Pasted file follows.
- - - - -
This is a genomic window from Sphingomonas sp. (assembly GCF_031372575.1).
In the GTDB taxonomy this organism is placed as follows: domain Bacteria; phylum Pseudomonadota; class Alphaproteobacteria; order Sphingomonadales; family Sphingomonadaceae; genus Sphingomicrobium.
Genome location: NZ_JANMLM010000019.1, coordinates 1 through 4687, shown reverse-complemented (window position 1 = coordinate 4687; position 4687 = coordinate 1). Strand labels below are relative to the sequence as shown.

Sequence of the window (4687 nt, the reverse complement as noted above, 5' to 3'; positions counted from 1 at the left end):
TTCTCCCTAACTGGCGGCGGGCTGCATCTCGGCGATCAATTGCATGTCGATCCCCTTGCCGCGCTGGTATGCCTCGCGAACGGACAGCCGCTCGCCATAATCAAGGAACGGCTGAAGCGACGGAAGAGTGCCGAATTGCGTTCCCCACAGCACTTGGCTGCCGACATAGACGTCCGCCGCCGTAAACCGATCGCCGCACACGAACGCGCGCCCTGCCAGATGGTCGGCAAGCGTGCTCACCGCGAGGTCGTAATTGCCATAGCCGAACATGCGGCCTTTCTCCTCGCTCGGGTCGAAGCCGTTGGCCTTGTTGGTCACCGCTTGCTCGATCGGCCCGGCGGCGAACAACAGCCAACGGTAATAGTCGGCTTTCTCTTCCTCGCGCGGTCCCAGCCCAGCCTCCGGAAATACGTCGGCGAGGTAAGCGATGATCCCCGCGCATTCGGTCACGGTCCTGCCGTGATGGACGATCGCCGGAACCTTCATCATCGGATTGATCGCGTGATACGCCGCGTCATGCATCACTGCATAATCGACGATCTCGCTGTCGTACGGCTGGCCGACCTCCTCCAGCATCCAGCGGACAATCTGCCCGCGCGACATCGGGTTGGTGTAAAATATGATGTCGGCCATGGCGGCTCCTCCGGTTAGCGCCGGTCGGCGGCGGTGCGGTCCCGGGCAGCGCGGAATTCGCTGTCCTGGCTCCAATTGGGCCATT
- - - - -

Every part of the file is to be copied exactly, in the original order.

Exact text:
This is a genomic window from Sphingomonas sp. (assembly GCF_031372575.1).
In the GTDB taxonomy this organism is placed as follows: domain Bacteria; phylum Pseudomonadota; class Alphaproteobacteria; order Sphingomonadales; family Sphingomonadaceae; genus Sphingomicrobium.
Genome location: NZ_JANMLM010000019.1, coordinates 1 through 4687, shown reverse-complemented (window position 1 = coordinate 4687; position 4687 = coordinate 1). Strand labels below are relative to the sequence as shown.

Sequence of the window (4687 nt, the reverse complement as noted above, 5' to 3'; positions counted from 1 at the left end):
TTCTCCCTAACTGGCGGCGGGCTGCATCTCGGCGATCAATTGCATGTCGATCCCCTTGCCGCGCTGGTATGCCTCGCGAACGGACAGCCGCTCGCCATAATCAAGGAACGGCTGAAGCGACGGAAGAGTGCCGAATTGCGTTCCCCACAGCACTTGGCTGCCGACATAGACGTCCGCCGCCGTAAACCGATCGCCGCACACGAACGCGCGCCCTGCCAGATGGTCGGCAAGCGTGCTCACCGCGAGGTCGTAATTGCCATAGCCGAACATGCGGCCTTTCTCCTCGCTCGGGTCGAAGCCGTTGGCCTTGTTGGTCACCGCTTGCTCGATCGGCCCGGCGGCGAACAACAGCCAACGGTAATAGTCGGCTTTCTCTTCCTCGCGCGGTCCCAGCCCAGCCTCCGGAAATACGTCGGCGAGGTAAGCGATGATCCCCGCGCATTCGGTCACGGTCCTGCCGTGATGGACGATCGCCGGAACCTTCATCATCGGATTGATCGCGTGATACGCCGCGTCATGCATCACTGCATAATCGACGATCTCGCTGTCGTACGGCTGGCCGACCTCCTCCAGCATCCAGCGGACAATCTGCCCGCGCGACATCGGGTTGGTGTAAAATATGATGTCGGCCATGGCGGCTCCTCCGGTTAGCGCCGGTCGGCGGCGGTGCGGTCCCGGGCAGCGCGGAATTCGCTGTCCTGGCTCCAATTGGGCCATT